2.12 Normalization adjustments in valuation reports

The definition of fair market value (which is the goal of most business valuation reports) implies that a valuation report should assume that the business will, at least notionally, change hands. This implies that the various ways by which the current owner has taken value out of the company should be re-set to amounts that assume that management and ownership are at arm’s length. It also implies that any historical non-recurring items should be eliminated. By making these adjustments, the pro forma cashflow statement will be both sustainable, and normalized.

Fair market value assumes that all corporate relationships are at arm’s length.

A non-exclusive list of common items that require normalization are:

  • Remuneration: business owners can receive their remuneration in various forms. It could be a low salary plus a high dividend. It could be a salary that is significantly higher than would be paid to a 3rd party or a salary paid to a family member who doesn’t work (much) in the business. Normalizing salaries and benefits assumes that these items in the pro forma cashflow statement are at levels that would be paid to an unrelated party doing the same work;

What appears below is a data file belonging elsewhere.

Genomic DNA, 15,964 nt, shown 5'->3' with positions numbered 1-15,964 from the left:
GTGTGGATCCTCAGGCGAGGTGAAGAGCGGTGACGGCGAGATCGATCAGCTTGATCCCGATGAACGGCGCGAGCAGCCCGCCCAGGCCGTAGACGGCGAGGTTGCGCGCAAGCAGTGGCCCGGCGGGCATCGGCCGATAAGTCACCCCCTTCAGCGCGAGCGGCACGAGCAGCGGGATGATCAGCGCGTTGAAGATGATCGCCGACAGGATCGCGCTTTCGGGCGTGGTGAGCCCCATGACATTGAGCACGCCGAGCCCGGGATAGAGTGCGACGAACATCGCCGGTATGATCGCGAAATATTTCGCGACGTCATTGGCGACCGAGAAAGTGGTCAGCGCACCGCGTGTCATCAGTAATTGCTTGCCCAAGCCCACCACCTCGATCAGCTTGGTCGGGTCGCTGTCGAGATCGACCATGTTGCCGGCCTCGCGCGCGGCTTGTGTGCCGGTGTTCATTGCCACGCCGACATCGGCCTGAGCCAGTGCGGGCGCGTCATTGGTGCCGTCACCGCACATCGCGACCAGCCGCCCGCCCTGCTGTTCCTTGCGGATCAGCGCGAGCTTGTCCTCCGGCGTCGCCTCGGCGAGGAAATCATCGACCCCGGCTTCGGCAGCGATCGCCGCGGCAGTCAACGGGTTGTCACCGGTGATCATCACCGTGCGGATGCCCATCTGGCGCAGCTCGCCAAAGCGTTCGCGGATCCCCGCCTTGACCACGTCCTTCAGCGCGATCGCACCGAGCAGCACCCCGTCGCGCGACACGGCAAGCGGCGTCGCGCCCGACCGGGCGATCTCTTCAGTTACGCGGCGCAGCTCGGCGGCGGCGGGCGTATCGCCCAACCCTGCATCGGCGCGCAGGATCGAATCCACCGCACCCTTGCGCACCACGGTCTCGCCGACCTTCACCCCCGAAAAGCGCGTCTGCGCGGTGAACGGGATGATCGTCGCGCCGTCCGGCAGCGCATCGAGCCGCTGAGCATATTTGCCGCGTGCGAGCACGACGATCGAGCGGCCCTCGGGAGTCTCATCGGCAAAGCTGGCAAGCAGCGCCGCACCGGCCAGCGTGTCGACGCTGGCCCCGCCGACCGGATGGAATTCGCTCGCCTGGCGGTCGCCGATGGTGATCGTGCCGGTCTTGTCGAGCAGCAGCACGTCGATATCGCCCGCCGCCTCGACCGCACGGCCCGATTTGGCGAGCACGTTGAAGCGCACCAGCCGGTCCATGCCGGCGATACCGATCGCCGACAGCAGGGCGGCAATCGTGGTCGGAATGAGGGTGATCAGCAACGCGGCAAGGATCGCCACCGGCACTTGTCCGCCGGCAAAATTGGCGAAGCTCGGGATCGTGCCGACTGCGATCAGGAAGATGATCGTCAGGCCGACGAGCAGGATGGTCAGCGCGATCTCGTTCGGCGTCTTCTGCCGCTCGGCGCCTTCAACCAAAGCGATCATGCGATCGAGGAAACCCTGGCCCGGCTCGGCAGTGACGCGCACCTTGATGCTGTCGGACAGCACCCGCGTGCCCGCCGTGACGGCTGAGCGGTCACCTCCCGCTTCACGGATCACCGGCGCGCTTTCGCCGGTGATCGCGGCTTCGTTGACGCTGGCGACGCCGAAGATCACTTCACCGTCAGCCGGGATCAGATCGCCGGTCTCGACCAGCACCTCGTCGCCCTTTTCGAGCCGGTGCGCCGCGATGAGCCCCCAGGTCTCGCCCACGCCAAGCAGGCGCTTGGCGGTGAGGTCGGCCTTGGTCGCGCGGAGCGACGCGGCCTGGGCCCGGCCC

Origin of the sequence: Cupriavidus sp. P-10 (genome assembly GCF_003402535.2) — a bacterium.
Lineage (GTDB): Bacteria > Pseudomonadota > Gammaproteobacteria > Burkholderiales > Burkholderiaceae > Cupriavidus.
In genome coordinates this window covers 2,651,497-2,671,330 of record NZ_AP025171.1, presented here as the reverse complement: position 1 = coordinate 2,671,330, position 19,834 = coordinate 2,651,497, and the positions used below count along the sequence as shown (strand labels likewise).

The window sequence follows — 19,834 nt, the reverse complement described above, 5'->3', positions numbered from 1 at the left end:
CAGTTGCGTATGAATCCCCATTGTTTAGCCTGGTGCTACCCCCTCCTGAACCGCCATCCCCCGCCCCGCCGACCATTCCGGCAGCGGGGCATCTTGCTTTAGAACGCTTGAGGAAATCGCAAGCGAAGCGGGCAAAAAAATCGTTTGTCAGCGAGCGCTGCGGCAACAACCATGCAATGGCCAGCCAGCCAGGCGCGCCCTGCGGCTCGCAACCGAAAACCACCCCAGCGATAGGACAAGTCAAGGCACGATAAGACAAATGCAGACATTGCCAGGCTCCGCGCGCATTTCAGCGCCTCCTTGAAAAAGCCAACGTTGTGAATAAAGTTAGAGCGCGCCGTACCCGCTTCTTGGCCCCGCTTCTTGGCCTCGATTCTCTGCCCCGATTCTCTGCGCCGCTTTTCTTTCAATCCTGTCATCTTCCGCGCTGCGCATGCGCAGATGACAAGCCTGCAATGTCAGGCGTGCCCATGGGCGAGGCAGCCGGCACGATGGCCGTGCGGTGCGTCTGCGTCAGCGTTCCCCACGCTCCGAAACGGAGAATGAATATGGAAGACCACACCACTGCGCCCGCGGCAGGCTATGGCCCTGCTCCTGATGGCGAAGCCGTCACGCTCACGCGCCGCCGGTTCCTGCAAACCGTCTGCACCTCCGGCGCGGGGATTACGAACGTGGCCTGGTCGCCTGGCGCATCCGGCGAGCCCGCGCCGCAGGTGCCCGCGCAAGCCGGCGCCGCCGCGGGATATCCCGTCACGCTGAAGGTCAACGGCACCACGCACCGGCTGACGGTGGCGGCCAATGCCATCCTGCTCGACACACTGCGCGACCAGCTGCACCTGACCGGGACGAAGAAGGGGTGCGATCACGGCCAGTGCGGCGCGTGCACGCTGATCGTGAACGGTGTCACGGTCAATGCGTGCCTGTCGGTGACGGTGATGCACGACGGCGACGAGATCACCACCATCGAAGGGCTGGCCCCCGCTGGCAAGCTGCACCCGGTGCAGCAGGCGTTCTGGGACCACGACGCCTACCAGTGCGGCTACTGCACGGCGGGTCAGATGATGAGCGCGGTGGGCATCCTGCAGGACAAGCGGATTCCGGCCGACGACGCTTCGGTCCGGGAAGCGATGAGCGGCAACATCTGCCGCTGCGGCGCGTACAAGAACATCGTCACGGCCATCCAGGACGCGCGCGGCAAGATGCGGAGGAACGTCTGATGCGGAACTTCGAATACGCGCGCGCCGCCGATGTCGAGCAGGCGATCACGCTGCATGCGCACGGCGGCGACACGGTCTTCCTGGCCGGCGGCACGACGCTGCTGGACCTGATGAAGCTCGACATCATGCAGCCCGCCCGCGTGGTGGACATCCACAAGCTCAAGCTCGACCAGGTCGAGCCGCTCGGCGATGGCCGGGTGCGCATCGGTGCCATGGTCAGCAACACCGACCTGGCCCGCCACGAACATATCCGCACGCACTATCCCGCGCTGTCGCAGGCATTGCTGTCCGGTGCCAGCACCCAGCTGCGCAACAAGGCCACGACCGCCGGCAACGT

• Rent – building separately owned by the same owner as the business: in the pro forma cashflow statement, rent may need to be reset to a commercial level;
  • Rent – building owned by the same business: at MVI we usually book notional rent at a commercial level in the pro forma cashflow statement and add the fair market value of the building as a “redundant” asset. This relates to the fact that yields (or capitalization rates) normally required from a business are different from those required from real estate;
  • Bad debts, repairs and maintenance, and gains/losses on disposal of capital assets are examples of items that, although they do not usually involve the owner, can vary a great deal from year to year. Some level of judgment by the CBV is required to project a “normal” level for such items;
  • Any other transactions with related parties should be examined and, if necessary, normalized.

Be sure to discuss normalization adjustments with MVI during the valuation engagement.